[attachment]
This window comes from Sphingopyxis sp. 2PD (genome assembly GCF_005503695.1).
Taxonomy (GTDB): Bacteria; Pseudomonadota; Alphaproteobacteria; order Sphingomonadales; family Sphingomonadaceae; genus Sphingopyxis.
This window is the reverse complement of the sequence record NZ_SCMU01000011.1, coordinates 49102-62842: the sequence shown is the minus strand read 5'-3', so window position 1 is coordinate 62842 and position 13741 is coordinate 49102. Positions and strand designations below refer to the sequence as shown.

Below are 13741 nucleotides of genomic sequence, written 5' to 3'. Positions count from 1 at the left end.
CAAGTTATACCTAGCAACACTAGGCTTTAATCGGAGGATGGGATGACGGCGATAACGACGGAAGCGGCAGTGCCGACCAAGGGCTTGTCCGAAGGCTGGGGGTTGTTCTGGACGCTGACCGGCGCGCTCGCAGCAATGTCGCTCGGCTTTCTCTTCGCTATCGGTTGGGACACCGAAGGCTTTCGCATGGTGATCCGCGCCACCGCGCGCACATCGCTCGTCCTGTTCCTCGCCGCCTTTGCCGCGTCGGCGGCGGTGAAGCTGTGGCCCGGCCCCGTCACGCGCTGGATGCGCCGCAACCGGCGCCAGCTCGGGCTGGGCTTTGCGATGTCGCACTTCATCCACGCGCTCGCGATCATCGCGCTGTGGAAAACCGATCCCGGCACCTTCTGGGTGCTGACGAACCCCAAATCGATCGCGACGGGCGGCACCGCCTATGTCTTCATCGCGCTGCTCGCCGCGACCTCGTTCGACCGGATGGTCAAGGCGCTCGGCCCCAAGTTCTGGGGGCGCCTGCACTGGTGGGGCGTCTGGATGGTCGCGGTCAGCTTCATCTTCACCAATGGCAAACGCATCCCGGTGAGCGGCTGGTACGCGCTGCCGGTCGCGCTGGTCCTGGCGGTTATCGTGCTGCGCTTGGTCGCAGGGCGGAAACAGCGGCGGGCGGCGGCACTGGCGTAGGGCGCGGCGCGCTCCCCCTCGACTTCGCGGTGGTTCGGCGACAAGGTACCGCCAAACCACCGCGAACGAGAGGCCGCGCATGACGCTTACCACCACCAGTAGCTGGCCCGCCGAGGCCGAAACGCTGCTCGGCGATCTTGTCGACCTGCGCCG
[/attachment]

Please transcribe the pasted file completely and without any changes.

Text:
This window comes from Sphingopyxis sp. 2PD (genome assembly GCF_005503695.1).
Taxonomy (GTDB): Bacteria; Pseudomonadota; Alphaproteobacteria; order Sphingomonadales; family Sphingomonadaceae; genus Sphingopyxis.
This window is the reverse complement of the sequence record NZ_SCMU01000011.1, coordinates 49102-62842: the sequence shown is the minus strand read 5'-3', so window position 1 is coordinate 62842 and position 13741 is coordinate 49102. Positions and strand designations below refer to the sequence as shown.

Below are 13741 nucleotides of genomic sequence, written 5' to 3'. Positions count from 1 at the left end.
CAAGTTATACCTAGCAACACTAGGCTTTAATCGGAGGATGGGATGACGGCGATAACGACGGAAGCGGCAGTGCCGACCAAGGGCTTGTCCGAAGGCTGGGGGTTGTTCTGGACGCTGACCGGCGCGCTCGCAGCAATGTCGCTCGGCTTTCTCTTCGCTATCGGTTGGGACACCGAAGGCTTTCGCATGGTGATCCGCGCCACCGCGCGCACATCGCTCGTCCTGTTCCTCGCCGCCTTTGCCGCGTCGGCGGCGGTGAAGCTGTGGCCCGGCCCCGTCACGCGCTGGATGCGCCGCAACCGGCGCCAGCTCGGGCTGGGCTTTGCGATGTCGCACTTCATCCACGCGCTCGCGATCATCGCGCTGTGGAAAACCGATCCCGGCACCTTCTGGGTGCTGACGAACCCCAAATCGATCGCGACGGGCGGCACCGCCTATGTCTTCATCGCGCTGCTCGCCGCGACCTCGTTCGACCGGATGGTCAAGGCGCTCGGCCCCAAGTTCTGGGGGCGCCTGCACTGGTGGGGCGTCTGGATGGTCGCGGTCAGCTTCATCTTCACCAATGGCAAACGCATCCCGGTGAGCGGCTGGTACGCGCTGCCGGTCGCGCTGGTCCTGGCGGTTATCGTGCTGCGCTTGGTCGCAGGGCGGAAACAGCGGCGGGCGGCGGCACTGGCGTAGGGCGCGGCGCGCTCCCCCTCGACTTCGCGGTGGTTCGGCGACAAGGTACCGCCAAACCACCGCGAACGAGAGGCCGCGCATGACGCTTACCACCACCAGTAGCTGGCCCGCCGAGGCCGAAACGCTGCTCGGCGATCTTGTCGACCTGCGCCG